Art Is a Way of Knowing: A Guide to Self-Knowledge and Spiritual Fulfillment through Creativity [NOOK Book]

Art Is a Way of Knowing: A Guide to Self-Knowledge and Spiritual Fulfillment through Creativity

Available on NOOK devices and apps  
  • NOOK Devices
  • Samsung Galaxy Tab 4 NOOK 7.0
  • Samsung Galaxy Tab 4 NOOK 10.1
  • NOOK HD Tablet
  • NOOK HD+ Tablet
  • NOOK eReaders
  • NOOK Color
  • NOOK Tablet
  • Tablet/Phone
  • NOOK for Windows 8 Tablet
  • NOOK for iOS
  • NOOK for Android
  • NOOK Kids for iPad
  • PC/Mac
  • NOOK for Windows 8
  • NOOK for PC
  • NOOK for Mac
  • NOOK for Web

Want a NOOK? Explore Now

NOOK Book (eBook)
$11.49 price
(Save 42%)$19.95 List Price


art—giving form to the images that arise in our mind's eye, our dreams, and
our everyday lives—is a form of spiritual practice through which knowledge of
ourselves can ripen into wisdom. This book offers encouragement for everyone to
explore art making in this spirit of self-discovery—plus practical
instructions on material, methods, and activities such as ways to:

  • Discover
    a personal myth or story
  • Recognize
    patterns and themes in one's life
  • Identify
    and release painful memories
  • Combine
    journaling and image making
  • Practice
    the ancient skill of active imagination
  • Connect
    with others through sharing one's art works

with this guidance is the intimate story of the author's own journey as a
student, art therapist, teacher, wife, mother, and artist—and, most of all, as
a woman who discovered a profound and healing connection with her soul through
making art.

Read More Show Less

Product Details

  • ISBN-13: 9780834823266
  • Publisher: Shambhala Publications, Inc.
  • Publication date: 7/8/2014
  • Sold by: Barnes & Noble
  • Format: eBook
  • Sales rank: 605,699
  • File size: 4 MB

Meet the Author

Pat B. Allen, Ph.D., ATR, is an artist and a registered art therapist who teaches at the School of the Art Institute of Chicago. She produces workshops, events, and collaborative projects around the country and directs an online image community at, where readers can post their images and writings, communicate with the author and one another, and subscribe to an electronic newsletter.

Read More Show Less

Read an Excerpt

the Imagination

imagination is the most important faculty we possess. It can be our greatest
resource or our most formidable adversary. It is through our imagination that
we discern possibilities and options.

imagination is no mere blank slate on which we simply inscribe our will.
Rather, imagination is the deepest voice of the soul and can be heard clearly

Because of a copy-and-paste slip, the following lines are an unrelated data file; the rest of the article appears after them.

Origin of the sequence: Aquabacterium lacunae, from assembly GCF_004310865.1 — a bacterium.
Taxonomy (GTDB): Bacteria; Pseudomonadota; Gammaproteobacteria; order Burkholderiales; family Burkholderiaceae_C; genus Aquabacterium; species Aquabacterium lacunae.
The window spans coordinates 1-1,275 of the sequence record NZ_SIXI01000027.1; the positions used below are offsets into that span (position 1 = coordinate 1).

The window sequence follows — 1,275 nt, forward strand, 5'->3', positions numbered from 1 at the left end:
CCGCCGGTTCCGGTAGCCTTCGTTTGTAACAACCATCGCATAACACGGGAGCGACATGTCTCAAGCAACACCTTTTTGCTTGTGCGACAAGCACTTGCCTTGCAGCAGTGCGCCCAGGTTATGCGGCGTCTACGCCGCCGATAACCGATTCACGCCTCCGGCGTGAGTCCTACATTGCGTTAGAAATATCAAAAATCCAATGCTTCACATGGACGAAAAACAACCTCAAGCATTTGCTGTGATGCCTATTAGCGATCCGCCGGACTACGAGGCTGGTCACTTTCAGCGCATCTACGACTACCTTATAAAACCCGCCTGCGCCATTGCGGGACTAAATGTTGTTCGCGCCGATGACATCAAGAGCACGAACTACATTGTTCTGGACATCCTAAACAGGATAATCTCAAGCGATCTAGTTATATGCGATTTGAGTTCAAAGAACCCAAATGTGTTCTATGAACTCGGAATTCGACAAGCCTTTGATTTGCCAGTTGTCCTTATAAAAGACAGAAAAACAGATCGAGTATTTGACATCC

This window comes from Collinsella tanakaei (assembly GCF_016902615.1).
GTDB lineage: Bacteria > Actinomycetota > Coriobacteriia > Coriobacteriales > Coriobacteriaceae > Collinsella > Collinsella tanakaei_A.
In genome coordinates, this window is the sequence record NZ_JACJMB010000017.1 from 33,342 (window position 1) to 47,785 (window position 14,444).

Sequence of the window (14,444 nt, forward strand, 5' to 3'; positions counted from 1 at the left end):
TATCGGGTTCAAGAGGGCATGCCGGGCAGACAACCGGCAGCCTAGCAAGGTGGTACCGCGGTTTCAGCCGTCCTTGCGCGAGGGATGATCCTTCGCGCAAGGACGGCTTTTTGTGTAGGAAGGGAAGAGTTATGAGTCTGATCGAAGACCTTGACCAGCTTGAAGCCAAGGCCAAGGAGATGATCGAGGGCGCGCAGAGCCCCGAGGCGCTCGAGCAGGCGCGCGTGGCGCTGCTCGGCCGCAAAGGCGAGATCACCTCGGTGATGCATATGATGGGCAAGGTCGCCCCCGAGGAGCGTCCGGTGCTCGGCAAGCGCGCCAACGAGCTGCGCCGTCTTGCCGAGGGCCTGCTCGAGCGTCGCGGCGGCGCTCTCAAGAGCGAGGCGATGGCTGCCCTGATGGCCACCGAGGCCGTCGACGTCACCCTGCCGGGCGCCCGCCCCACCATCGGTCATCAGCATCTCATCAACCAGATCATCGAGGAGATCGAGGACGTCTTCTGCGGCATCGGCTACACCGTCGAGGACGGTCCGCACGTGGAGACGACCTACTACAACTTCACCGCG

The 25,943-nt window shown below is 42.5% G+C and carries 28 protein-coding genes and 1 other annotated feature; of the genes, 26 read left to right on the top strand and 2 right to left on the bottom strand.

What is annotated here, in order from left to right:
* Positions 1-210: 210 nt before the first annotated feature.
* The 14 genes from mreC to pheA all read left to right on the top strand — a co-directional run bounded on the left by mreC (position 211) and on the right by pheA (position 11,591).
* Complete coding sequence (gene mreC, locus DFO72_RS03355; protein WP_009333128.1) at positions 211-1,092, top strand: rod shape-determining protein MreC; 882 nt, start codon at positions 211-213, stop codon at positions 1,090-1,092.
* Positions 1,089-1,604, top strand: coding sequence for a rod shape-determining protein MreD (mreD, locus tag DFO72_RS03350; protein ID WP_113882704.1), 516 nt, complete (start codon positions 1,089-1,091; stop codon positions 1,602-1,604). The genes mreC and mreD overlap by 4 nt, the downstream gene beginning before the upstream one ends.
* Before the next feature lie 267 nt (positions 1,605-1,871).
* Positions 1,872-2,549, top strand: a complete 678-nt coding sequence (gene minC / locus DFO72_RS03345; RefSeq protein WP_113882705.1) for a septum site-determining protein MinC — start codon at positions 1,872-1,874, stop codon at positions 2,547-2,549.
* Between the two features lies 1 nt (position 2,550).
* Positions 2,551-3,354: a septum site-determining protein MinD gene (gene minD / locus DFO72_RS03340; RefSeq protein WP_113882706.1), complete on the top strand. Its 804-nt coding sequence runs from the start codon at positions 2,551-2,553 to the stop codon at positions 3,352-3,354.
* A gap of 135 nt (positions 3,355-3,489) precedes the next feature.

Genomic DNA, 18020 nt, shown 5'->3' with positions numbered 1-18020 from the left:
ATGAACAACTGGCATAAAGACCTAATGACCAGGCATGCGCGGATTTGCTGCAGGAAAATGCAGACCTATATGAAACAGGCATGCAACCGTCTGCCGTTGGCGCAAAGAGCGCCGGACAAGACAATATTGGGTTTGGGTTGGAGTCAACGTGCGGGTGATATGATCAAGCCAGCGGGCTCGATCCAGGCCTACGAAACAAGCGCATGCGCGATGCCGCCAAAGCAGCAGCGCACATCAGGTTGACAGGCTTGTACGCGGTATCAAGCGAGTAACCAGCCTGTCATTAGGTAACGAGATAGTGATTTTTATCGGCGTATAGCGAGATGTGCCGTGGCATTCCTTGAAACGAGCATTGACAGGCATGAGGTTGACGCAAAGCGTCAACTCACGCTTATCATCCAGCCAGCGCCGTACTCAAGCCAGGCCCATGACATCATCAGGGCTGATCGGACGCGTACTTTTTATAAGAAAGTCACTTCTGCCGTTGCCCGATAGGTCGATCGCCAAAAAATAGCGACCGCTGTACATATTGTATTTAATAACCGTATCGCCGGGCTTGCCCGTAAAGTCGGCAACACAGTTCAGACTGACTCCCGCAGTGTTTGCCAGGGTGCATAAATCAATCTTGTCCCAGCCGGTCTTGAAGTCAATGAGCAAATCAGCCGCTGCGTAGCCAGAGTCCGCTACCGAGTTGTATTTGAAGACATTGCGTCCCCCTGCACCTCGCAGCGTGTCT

only through cultivation and careful attention. A relationship with our
imagination is a relationship with our deepest self: Whether we have cultivated
our imagination or not, we each have a lifetime of patterns and habits of
thought embedded there, based on past experiences. Our expectations of
ourselves and the world flow from these patterns. Suzi Gablik writes: "What we
are learning is that for every situation in our lives, there is a thought
pattern that both precedes and maintains it. So that our consistent thinking
patterns create our experience. By changing our thinking we also change our
experience. . . . The basic step is to confront what we actually believe" (p.

is a way of knowing what it is we actually believe. Bernie Siegel (1986) is a
medical doctor who deeply respects the power of the imagination in regard to
physical healing. He asks his cancer patients to draw images of their treatment
in order to
deeply held beliefs about the treatment options. He has learned that the belief
of the patient, not the objective benefit of a particular therapy, is the
greatest factor determining effective results.

what our beliefs are requires confronting ourselves, our fears, and our
resistance to change. Once we know what our real beliefs are, we can allow them
to evolve and change if they do not serve us. Fear will throw up difficult and
unpleasant images at the gate of the imagination. Many of us worry that if we
delve too deeply, we may find terrible things, or nothing at all, no options,
no solutions. Joanna Macy (1983) works with the imagination to get people to
break through apathy about being able to affect the ecology of the planet and
other big issues facing all of us. She finds that at first fear and despair
arise and even seem overwhelming. Once that despair is felt and acknowledged,
however, it passes and new options arise that empower individuals to think of
new ways to view the problems and to create new solutions.

making is a way to explore our imagination and begin to allow it to be more
flexible, to learn how to see more options. The major problem for most of us is
that we allow fear to stop the imagination before it really begins to work.
Shaun McNiff says that the image never comes to harm us, and I agree. Our fears
exist to protect us from what we imagine to be harmful. We need to respect
their purpose, to see our fears without allowing them to control the great
potential of the imagination.

trying to change beliefs through making art, begin by taking an inventory of
some beliefs that you hold.

of the imagination.

Make a list of your beliefs about imagination. Include any phrases or truisms
you have heard, like "It's only your imagination," or "You're letting your
imagination run away with you." Try to articulate the belief behind such
statements. Sort your list into statements of belief that are positive and ones
that suggest the imagination is dangerous or trivial. Make a check mark by any
of the beliefs you are willing to change. See if you can restate them as
beliefs you would like to hold.

wealth of the imagination.

the imagination is a potent form of preparation for making art. Imagining can
be done anywhere, anytime. It is a form of play that feeds our inner self: It
is a little like stocking the shelves. Later, at another time, art making can
bring forth what we've imagined and allow the image to take form.

first step is simply to become aware of the endless stream of images that are
available during a day. There are visual images, everything from the rumpled
bedclothes, your face in the bathroom mirror, and the steam rising from the